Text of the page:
The Obama administration said insurance premiums will rise by double-digit percentages in 2017, a statement that will likely bring the debate surrounding Obamacare to the forefront in the final days of the 2016 election.
Premiums will increase at an average of 25 percent across the 39 states serviced by the online marketplace HealthCare.gov, according to the Obama administration. Even worse, around 20 percent of consumers, or 1 in 5, will have only one insurer to choose from in the marketplace.
This year’s expected increase is triple the size of 2016, and will have a direct effect on 16 percent of consumers who are not protected by subsidies, The Hill reports. Some 5 to 7 million consumers are either not eligible for subsidy assistance, or they purchase health care packages outside of the exchanges, where subsidies are not available.
The remainder of consumers will likely be protected from price increases by Obamacare subsidies.
Officials from the administration note that these increases are not a true reflection of what consumers will end up paying, and furthermore say consumers who are willing to go for a lesser plan will still be able to find a bargain on the exchanges.
BREAKING: Obama administration says https://t.co/Elaw2I8wgo premiums will go up by double-digit percentages next year.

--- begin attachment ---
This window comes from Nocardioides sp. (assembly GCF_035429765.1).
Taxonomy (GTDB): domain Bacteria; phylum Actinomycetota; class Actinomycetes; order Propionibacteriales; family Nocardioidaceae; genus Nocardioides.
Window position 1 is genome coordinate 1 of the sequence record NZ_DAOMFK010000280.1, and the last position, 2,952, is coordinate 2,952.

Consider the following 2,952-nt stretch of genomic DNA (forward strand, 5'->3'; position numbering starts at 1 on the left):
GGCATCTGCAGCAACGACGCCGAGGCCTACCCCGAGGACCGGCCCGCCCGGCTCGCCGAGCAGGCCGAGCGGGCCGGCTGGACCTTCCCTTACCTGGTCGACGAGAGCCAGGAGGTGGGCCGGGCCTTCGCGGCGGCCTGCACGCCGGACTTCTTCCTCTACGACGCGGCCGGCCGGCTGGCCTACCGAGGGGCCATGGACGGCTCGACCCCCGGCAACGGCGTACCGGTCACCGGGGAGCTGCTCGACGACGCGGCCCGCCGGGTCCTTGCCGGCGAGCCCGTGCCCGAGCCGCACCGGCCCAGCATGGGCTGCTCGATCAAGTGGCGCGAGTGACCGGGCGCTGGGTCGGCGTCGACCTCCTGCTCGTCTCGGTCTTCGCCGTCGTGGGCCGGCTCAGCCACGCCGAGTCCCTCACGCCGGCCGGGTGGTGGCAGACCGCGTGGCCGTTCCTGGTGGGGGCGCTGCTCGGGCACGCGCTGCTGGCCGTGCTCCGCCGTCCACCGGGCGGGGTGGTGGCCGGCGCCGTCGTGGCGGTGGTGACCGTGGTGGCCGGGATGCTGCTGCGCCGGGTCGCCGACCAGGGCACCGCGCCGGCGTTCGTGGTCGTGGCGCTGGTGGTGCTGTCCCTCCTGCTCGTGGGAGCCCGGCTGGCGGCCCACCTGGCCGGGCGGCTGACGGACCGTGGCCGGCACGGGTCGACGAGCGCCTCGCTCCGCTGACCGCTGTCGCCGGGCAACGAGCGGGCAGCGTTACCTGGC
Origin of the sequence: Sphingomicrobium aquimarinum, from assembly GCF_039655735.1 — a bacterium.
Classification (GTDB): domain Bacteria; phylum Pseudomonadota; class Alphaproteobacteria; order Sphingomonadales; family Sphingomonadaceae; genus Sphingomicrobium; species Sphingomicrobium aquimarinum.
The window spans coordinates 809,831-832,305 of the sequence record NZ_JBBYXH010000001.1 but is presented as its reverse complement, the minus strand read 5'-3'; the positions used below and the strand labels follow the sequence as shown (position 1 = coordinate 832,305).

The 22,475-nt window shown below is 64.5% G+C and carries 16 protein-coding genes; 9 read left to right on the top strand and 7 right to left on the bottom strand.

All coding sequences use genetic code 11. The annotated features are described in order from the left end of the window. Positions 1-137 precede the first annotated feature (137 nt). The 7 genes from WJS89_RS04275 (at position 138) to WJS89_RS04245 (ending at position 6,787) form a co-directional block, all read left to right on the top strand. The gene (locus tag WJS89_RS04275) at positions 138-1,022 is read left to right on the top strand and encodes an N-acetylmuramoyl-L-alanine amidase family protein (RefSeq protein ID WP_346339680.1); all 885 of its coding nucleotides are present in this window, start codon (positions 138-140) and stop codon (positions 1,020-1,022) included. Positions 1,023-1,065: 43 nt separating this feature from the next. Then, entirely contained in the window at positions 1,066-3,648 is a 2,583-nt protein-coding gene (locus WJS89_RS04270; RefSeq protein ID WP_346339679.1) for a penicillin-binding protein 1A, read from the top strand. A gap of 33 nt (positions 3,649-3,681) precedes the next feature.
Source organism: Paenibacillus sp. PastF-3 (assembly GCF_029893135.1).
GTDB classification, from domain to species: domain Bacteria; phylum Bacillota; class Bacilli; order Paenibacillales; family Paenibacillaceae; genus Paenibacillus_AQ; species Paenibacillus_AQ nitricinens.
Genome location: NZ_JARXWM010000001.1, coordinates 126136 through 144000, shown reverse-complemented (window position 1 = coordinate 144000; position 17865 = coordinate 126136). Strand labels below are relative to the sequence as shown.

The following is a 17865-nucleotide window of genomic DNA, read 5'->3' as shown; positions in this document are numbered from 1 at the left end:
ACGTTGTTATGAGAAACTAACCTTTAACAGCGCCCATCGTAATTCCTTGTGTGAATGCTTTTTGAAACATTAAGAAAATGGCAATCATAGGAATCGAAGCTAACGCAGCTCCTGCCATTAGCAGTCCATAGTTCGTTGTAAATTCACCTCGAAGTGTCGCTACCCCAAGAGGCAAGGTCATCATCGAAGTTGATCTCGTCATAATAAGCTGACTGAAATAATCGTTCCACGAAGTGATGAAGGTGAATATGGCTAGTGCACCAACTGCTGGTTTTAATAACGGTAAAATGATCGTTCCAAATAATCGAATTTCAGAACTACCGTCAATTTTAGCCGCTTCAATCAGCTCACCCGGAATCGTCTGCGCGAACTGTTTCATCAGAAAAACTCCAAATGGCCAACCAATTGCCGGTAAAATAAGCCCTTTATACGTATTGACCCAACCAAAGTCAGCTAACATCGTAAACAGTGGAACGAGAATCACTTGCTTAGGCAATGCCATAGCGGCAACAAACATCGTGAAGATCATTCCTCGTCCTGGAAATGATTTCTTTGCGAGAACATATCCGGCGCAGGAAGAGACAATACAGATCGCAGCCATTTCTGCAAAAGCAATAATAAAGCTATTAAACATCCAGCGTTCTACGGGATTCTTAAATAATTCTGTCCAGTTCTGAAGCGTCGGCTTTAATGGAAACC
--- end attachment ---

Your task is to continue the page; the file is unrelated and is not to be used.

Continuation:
— The Associated Press (@AP) October 24, 2016
The administration made its statement on the same day the Kaiser Family Foundation released its findings on the 2017 premium increases. The Kaiser Family Foundation found that premium increases will rise in 2017 more than any other year of Obamacare. The increases are due to a combination of factors, including “substantial losses experienced by many insurers in this market and the phasing out of the ACA’s [Affordable Care Act] reinsurance program.”
For a 40-year-old, nonsmoking individual, the report finds that premiums ranged from “$186 per month in Albuquerque, NM, to $719 in Anchorage, Alaska, before accounting for the tax credit that most enrollees in this market receive.” That same person could see their plan rise 145 percent in Phoenix, Arizona, and 71 percent in Birmingham, Alabama, and Oklahoma City, Oklahoma.
This is not great news for the already struggling health care legislation. Obamacare is in the midst of a death spiral: 17 co-ops have failed, the Tennessee health commissioner says the health care exchanges in the state are “very near collapse,” insurance companies in North Carolina have become a “financial sinkhole,” and few health experts have positive things to say about the future of the legislation.
The total number of insurers participating on the Obamacare exchanges is likely to drop from 232 this year to 167 in 2017. That is a loss of 28 percent in just 12 months.